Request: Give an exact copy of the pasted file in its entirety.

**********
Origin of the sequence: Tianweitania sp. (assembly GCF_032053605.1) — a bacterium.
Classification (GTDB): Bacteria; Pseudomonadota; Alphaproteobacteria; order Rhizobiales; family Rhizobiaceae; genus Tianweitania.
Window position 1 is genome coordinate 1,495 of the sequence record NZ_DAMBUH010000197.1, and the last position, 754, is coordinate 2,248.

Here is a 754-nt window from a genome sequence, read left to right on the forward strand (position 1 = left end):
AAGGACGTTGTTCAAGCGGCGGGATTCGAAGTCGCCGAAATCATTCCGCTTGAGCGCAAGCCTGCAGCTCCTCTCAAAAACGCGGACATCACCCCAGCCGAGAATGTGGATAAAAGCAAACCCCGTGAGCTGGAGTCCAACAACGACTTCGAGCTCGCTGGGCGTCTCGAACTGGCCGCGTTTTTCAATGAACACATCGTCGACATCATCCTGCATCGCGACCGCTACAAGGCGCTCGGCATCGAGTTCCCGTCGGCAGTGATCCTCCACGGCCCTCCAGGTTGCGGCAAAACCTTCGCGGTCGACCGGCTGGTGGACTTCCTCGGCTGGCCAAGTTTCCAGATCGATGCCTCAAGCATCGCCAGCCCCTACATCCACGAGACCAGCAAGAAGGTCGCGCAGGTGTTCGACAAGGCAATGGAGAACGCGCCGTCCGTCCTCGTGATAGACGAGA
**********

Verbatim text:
Origin of the sequence: Tianweitania sp. (assembly GCF_032053605.1) — a bacterium.
Classification (GTDB): Bacteria; Pseudomonadota; Alphaproteobacteria; order Rhizobiales; family Rhizobiaceae; genus Tianweitania.
Window position 1 is genome coordinate 1,495 of the sequence record NZ_DAMBUH010000197.1, and the last position, 754, is coordinate 2,248.

Here is a 754-nt window from a genome sequence, read left to right on the forward strand (position 1 = left end):
AAGGACGTTGTTCAAGCGGCGGGATTCGAAGTCGCCGAAATCATTCCGCTTGAGCGCAAGCCTGCAGCTCCTCTCAAAAACGCGGACATCACCCCAGCCGAGAATGTGGATAAAAGCAAACCCCGTGAGCTGGAGTCCAACAACGACTTCGAGCTCGCTGGGCGTCTCGAACTGGCCGCGTTTTTCAATGAACACATCGTCGACATCATCCTGCATCGCGACCGCTACAAGGCGCTCGGCATCGAGTTCCCGTCGGCAGTGATCCTCCACGGCCCTCCAGGTTGCGGCAAAACCTTCGCGGTCGACCGGCTGGTGGACTTCCTCGGCTGGCCAAGTTTCCAGATCGATGCCTCAAGCATCGCCAGCCCCTACATCCACGAGACCAGCAAGAAGGTCGCGCAGGTGTTCGACAAGGCAATGGAGAACGCGCCGTCCGTCCTCGTGATAGACGAGA